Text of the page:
My personal philosophy regarding sustainable design comes from what I learned as a Boy Scout. Camping, hiking, and canoeing got me out of the city and into nature. I gained a deep respect of the environment and grew to understand that we are not only part of nature but also its care-takers. Just as scouts leave a campsite "better than we found it", we should strive to do the same with our impact on the environment.
The renovation of our Riverside house employs several sustainable strategies that will be explained in future posts. Carrie and I decided not to pursue LEED certification because doing so for a house is very expensive and heavy on administration. LEED stands for “Leadership in Energy and Environmental Design” and is a broad rating system that is now widely used for many commercial and public projects. Its priorities include community resources, site development, water efficiency, air quality, energy, and materials.
Though not pursuing certification, I am using the new LEED for Homes checklist as a measuring stick and am trying to do enough items on the list to exceed their Silver rating threshold.
Another accepted guideline for new homes is Earthcraft. It looks primarily at energy consumption and air quality. At this time, their point-system is geared to new homes – and not renovation like ours. Earthcraft guidelines are thoughtful and eventually may have a large impact nationwide due to its lower administrative costs.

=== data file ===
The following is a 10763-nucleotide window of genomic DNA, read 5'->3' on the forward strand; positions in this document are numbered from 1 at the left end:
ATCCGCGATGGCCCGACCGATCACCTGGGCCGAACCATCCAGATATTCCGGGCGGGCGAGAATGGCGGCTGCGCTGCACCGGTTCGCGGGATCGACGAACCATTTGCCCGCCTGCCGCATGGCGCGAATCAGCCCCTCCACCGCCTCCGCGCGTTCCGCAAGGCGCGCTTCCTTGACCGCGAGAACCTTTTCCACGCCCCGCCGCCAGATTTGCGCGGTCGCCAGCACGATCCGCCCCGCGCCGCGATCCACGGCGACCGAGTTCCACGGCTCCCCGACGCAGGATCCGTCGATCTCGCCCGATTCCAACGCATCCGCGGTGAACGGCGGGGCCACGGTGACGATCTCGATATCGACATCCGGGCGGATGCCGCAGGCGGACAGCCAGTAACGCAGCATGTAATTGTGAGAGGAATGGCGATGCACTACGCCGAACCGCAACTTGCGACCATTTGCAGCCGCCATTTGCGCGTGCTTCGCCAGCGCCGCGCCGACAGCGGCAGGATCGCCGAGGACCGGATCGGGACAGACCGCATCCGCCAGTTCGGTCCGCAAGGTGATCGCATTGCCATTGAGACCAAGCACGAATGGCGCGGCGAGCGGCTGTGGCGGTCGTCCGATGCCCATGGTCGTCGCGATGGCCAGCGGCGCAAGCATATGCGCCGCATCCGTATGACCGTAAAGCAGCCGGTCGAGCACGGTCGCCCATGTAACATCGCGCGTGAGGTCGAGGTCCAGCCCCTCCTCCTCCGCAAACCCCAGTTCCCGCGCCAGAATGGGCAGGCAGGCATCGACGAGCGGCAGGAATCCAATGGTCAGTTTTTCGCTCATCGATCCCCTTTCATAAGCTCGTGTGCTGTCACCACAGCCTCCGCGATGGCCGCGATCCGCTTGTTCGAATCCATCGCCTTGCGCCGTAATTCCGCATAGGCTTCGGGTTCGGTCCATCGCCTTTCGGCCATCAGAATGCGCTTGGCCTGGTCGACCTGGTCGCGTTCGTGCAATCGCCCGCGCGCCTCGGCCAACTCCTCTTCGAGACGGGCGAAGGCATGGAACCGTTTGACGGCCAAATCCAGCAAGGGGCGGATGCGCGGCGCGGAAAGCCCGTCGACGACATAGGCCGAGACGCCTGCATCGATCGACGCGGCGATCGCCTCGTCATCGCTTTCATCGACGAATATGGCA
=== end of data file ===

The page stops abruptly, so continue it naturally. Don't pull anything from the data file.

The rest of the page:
These programs are all leading change in the construction industry. Inevitably, elements of these sustainable programs will be integrated into the building code. To Carrie and me, what is most important is not certification in any particular program, but doing those things which will have the greates effect (and) also make economic sense.
Thursday, January 14, 2010
Carrie is out-of-town on business for most of this week so I'll let her update the blog this weekend. She started the tile selections on Tuesday at Morris Tile. This is one of the big items remaining for us to tackle. From what I saw her bring back, there will be some cool tile surfaces in our bathrooms.
Whether we are here to watch or not, work on the house moves forward. Lots of little things are happening this week at the house. On the exterior:
- Cedar trim is going up around the eaves.
- The wall area under the back eave is now covered.
- Plywood (to be stained) is now covering some of the roof soffit between the beams.
- More [white] PVC trim is edging the windows, ready to be painted.
- The stone chimney is finished.
On the inside:
- The upstairs HVAC unit is now in the closet and most (if not all) of the ductwork is complete.
- The box-framing around the ductwork is done.
- Much of the wiring has been pulled. The rest must wait till some of the low-voltage fixtures are on site.
- The radon pipes are grouted into the ground
- The tankless water heater is hooked up.